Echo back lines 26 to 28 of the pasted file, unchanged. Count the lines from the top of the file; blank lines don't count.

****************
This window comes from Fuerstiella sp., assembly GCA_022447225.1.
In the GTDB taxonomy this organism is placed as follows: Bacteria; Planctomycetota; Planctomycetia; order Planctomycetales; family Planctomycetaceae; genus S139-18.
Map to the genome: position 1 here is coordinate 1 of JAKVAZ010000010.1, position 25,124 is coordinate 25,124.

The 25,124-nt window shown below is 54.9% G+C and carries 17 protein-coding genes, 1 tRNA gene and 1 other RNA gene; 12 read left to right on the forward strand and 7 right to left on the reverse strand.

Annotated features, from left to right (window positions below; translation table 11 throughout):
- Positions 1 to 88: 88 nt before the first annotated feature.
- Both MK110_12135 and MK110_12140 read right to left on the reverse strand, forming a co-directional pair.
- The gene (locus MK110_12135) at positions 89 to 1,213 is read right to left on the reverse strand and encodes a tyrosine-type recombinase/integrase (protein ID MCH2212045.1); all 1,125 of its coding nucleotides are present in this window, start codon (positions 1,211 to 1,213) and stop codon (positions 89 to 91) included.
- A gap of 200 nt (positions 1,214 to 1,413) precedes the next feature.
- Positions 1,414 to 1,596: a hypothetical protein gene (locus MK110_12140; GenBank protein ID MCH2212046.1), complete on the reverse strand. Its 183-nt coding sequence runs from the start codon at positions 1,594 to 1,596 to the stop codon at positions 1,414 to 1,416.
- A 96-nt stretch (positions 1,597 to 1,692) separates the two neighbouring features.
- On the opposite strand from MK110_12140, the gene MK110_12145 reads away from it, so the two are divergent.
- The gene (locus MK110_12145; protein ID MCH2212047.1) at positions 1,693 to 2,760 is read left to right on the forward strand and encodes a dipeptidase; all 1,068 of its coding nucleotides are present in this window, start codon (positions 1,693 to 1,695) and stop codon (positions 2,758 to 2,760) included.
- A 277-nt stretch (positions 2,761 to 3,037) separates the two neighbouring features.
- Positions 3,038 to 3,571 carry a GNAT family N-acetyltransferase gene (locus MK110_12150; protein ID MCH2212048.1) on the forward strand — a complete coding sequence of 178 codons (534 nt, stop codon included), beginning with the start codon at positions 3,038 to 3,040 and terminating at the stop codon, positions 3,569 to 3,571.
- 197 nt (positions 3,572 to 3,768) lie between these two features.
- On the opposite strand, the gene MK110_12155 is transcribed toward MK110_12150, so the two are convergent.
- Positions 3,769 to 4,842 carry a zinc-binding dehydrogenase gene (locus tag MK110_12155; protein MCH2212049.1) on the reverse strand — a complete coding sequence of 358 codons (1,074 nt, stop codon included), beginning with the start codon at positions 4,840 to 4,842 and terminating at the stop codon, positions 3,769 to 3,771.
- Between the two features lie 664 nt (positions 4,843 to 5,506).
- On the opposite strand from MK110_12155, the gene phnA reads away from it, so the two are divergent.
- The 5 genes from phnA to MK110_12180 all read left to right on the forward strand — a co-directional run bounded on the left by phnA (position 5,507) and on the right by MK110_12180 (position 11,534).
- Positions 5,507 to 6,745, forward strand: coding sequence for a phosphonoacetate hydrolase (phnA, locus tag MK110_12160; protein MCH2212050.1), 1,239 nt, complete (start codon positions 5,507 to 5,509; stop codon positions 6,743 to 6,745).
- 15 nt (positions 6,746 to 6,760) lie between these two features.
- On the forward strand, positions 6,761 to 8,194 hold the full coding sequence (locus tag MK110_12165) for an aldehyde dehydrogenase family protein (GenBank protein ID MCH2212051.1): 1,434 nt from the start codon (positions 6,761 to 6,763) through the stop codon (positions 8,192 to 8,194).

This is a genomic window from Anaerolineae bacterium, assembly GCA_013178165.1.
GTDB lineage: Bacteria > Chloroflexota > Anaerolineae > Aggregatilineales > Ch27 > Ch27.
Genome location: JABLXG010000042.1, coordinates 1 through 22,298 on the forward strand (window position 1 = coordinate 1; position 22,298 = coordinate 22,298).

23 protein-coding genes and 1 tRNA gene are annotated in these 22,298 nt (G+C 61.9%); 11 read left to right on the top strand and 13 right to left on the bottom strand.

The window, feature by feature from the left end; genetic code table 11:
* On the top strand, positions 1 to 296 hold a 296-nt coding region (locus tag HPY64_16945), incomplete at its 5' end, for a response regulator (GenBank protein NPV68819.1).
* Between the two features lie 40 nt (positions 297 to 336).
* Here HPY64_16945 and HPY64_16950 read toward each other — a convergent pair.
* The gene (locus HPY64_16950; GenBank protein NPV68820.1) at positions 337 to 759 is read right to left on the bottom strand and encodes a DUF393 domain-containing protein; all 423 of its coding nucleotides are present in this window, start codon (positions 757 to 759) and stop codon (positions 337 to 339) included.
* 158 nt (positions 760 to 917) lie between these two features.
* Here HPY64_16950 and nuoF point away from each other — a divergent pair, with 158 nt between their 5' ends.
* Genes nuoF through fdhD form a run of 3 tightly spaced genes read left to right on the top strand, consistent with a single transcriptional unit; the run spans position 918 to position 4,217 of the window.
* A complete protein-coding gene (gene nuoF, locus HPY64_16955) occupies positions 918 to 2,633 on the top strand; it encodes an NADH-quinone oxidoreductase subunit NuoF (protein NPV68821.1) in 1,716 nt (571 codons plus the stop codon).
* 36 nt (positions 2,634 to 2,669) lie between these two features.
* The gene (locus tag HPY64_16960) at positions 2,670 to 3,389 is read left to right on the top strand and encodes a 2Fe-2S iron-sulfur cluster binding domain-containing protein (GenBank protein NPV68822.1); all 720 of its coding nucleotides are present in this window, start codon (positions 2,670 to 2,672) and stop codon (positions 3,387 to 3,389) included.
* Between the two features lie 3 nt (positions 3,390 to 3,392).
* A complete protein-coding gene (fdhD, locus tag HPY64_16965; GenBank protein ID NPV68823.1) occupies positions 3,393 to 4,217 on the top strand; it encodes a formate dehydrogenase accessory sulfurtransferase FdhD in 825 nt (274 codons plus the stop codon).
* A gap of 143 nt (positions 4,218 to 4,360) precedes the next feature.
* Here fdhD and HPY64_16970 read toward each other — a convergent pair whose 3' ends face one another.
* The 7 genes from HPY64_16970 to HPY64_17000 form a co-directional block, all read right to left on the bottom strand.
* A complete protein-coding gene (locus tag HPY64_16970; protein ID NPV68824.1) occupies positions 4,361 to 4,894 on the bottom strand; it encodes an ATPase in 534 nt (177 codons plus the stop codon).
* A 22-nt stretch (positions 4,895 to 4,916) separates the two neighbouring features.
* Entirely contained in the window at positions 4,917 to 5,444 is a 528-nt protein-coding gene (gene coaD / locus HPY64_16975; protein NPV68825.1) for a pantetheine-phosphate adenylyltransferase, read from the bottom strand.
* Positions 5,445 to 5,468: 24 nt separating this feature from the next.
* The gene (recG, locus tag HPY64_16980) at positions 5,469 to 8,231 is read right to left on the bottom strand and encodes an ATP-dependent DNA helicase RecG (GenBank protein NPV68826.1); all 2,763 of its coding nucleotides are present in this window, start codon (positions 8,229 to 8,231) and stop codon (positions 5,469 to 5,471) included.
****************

GTDB lineage: Bacteria > Chloroflexota > Anaerolineae > Aggregatilineales > Ch27 > Ch27.
Genome location: JABLXG010000042.1, coordinates 1 through 22,298 on the forward strand (window position 1 = coordinate 1; position 22,298 = coordinate 22,298).

23 protein-coding genes and 1 tRNA gene are annotated in these 22,298 nt (G+C 61.9%); 11 read left to right on the top strand and 13 right to left on the bottom strand.